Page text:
2020’s Played Games

A continued chronicling of my favorite hobby.

List items

  • I... like a survival game? Like... a lot?

    This year is already fuckin’ weird.

  • (Katamari Damacy Reroll)

  • Despite its cutesy trappings, this game is genuinely great. It's a dungeon crawler in a similar vein to ZHP. You move around grid-like levels, with each move healing your HP while draining a food percentage. Combat is turn-based and very simple, with a job class system that allows for some flexibility in how you play. The world is charming, the music is unrepentant fan service, and the whole thing is just adorable.

  • Fun, but surprisingly underwhelming in terms of its advances in the basic interactions with the world, and at times, a regression to what's already been offered within the series. No risk seems to have been taken here, and that's a bummer, given how great Odyssey and Zelda turned out.

  • What a cool slice of a game. Well-fleshed out, especially at that price, the limited budget on this one only shows when you start to realize the saminess of some of the squad characters and types of enemies, which has been a problem with XCOM for a while now, and isn't necessarily the fault of this game. Difficulty spikes are a bit extreme, but there are plentiful options to alleviate that.

  • Here's an absolutely bonkers fact for you. I like this game. It doesn't particularly stand out from the pack of modern point and clickers, but it also does nothing egregiously wrong. It's a little groan-worthy, but these games always were. The devs nailed the heart of what made the first two LSL games so much fun, and modernized it to get away from the punishing gameplay of the day. It's charming as fuck.

  • It's unfortunate how much of a jump backwards this was compared to its predecessor. It might have been perfectly fine if the game hadn't tried to pad itself out with atrocious "match the symbol" puzzles and a labyrinth section that ground the game to an abysmal halt. To boot, the developers proclaim proudly in the game's descriptions how many environments the game boosts when in reality that same labyrinth adds a big number of those environments. Any joy this game might have held was bled dry by bone-headed design decisions. I hope for another sequel so they can get this right, but right now, they're 1 for 2.

  • There's probably a good game buried under Valhalla's mountain of bugs but it's sure hard to see at times. This is by far the most broken of the series for me outside of Unity at launch, even outstripping AC III, which was so broken I gave up on it. I thought that was going to be the case with Valhalla thanks to a gamebreaking bug that meant the primary questgiver wasn't talking or spawning in the right location. That's just the tip of the iceberg. I've had about eight desktop crashes. My game now loads every single time to a quest marker out in the middle of nowhere. I also now load into the game in a state of drunkenness, which does help cover the fact that the game chugs at about five frames per second until everything finishes loading in. At random points I can't use bows or special abilities until I load a previous save.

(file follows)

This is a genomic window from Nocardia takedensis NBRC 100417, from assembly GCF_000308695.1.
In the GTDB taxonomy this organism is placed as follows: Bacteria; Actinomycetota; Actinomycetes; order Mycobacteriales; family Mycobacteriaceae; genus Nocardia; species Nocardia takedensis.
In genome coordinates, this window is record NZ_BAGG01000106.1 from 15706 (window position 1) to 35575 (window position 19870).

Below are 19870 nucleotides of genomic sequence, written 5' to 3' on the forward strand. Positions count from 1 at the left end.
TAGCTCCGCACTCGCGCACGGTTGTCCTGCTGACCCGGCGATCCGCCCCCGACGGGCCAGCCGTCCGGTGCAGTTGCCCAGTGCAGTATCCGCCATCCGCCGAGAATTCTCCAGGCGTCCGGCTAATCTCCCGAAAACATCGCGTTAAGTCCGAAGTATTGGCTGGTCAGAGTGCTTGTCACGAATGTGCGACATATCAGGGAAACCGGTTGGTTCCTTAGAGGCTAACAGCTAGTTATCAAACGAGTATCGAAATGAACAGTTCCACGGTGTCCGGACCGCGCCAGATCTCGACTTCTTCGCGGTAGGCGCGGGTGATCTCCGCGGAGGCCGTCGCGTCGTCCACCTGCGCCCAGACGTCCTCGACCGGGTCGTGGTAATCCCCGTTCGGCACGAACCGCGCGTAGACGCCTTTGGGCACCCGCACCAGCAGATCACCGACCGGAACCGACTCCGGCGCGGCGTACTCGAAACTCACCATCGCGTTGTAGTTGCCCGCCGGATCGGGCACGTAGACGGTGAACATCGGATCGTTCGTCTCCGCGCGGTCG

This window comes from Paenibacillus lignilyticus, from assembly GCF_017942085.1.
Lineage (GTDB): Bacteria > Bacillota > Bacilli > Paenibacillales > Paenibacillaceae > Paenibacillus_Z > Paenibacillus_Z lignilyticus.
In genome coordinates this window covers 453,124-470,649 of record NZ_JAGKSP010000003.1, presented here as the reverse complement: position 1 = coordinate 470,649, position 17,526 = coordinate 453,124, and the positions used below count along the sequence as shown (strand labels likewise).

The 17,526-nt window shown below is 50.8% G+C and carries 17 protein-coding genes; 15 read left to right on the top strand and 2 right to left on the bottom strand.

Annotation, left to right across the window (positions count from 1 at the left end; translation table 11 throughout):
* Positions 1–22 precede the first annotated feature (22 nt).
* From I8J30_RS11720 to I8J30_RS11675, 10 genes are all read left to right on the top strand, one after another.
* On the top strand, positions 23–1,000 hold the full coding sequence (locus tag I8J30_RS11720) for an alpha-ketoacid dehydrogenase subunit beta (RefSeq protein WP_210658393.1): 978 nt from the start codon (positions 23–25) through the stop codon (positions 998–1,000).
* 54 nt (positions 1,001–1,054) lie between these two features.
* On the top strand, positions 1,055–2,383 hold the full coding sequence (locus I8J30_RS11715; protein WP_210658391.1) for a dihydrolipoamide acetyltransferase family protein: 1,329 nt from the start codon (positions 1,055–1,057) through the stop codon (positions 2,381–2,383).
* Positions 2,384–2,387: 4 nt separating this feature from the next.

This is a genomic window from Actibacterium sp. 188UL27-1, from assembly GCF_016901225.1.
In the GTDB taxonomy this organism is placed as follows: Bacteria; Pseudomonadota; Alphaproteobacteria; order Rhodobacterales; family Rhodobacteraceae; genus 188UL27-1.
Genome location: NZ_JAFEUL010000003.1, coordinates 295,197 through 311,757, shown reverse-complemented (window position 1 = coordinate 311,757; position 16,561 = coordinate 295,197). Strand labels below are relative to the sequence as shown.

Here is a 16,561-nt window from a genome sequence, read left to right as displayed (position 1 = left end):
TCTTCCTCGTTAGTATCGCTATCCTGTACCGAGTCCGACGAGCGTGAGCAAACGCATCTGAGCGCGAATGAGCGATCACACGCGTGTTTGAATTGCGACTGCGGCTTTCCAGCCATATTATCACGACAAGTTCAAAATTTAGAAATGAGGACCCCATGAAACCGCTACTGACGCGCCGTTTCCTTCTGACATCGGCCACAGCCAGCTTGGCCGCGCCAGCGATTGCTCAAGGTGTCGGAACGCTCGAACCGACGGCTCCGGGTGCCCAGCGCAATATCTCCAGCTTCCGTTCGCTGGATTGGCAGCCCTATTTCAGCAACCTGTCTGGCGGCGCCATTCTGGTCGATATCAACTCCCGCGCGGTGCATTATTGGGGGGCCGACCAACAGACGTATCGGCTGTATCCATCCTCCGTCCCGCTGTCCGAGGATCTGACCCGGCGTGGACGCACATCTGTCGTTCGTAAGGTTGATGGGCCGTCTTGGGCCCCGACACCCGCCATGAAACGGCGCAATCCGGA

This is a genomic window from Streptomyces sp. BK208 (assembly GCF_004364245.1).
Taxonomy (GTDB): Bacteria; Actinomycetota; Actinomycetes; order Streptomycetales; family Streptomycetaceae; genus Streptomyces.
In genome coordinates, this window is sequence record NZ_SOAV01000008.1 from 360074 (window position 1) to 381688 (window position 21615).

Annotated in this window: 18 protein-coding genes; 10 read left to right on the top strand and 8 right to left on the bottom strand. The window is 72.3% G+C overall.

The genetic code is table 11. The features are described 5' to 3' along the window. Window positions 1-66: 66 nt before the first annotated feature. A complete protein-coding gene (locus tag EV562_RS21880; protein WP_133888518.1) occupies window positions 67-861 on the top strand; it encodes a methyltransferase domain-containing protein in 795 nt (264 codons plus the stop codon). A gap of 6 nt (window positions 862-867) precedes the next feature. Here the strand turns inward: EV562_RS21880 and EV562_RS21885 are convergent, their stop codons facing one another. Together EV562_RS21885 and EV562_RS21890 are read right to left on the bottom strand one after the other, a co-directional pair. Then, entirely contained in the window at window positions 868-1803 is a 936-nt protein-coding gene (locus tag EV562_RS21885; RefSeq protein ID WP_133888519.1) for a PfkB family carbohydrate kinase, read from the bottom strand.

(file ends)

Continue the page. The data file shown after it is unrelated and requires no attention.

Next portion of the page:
Accessibility options are a real hit and miss affair too. Menu font size options are a welcome change, as is the ability to turn on an audio reader for certain things (but not all of them, unfortunately). But while Ubisoft definitely deserves praise for making their UI easier to read, the rest of the game isn't designed with that same philosophy. Treasure chests and secret locations are often buried under mountains, meaning you're searching for white objectives under white snow or green objectives under green grass. Level scaling is also mandatory, and insanely buggy. My power level was something like twenty five, and the game's bosses and assassin targets were nothing less than ninety. I'd get slaughtered with just a couple hits before I managed to level up to seventy five or so.

    It's a fuckin' mess.

    And the game itself is bland. There are some interesting choices made around the main character Eivor, but that's really about it. Unlike the magic of the England depicted in AC: Syndicate, nothing stands out about this exploration of England. And the Nordic starting section is even worse. Same with a trip to Vinland and another story beat I won't spoil here. It's all very piecemeal and jammed together in odd ways, as though they were making several smaller games at once and decided to put them all into this one.

    That boring blandness extends to other small elements as well. Apart from one memorable ally, the characters are generally bland and lifeless, or given too short of a moment to shine. The armor sets are few and far between, and all look relatively similar with varying shades of black furs and leathers. The activities throughout the world are fine but nothing really stands out as being an impressive leap from the previous games.

    I can't recommend it right now. Give it six months, or even better, wait for the inevitable Ultimate Totally Final This is It For Real version of the game. There's enough interesting stuff with the AC overarching story that you'll want to blast through it for that, but that's about it. Don't go into this one expecting it to be as great as the last few games. Hell, don't go into it expecting anything more than bottom-tier Assassins Creed. And that's hugely disappointing.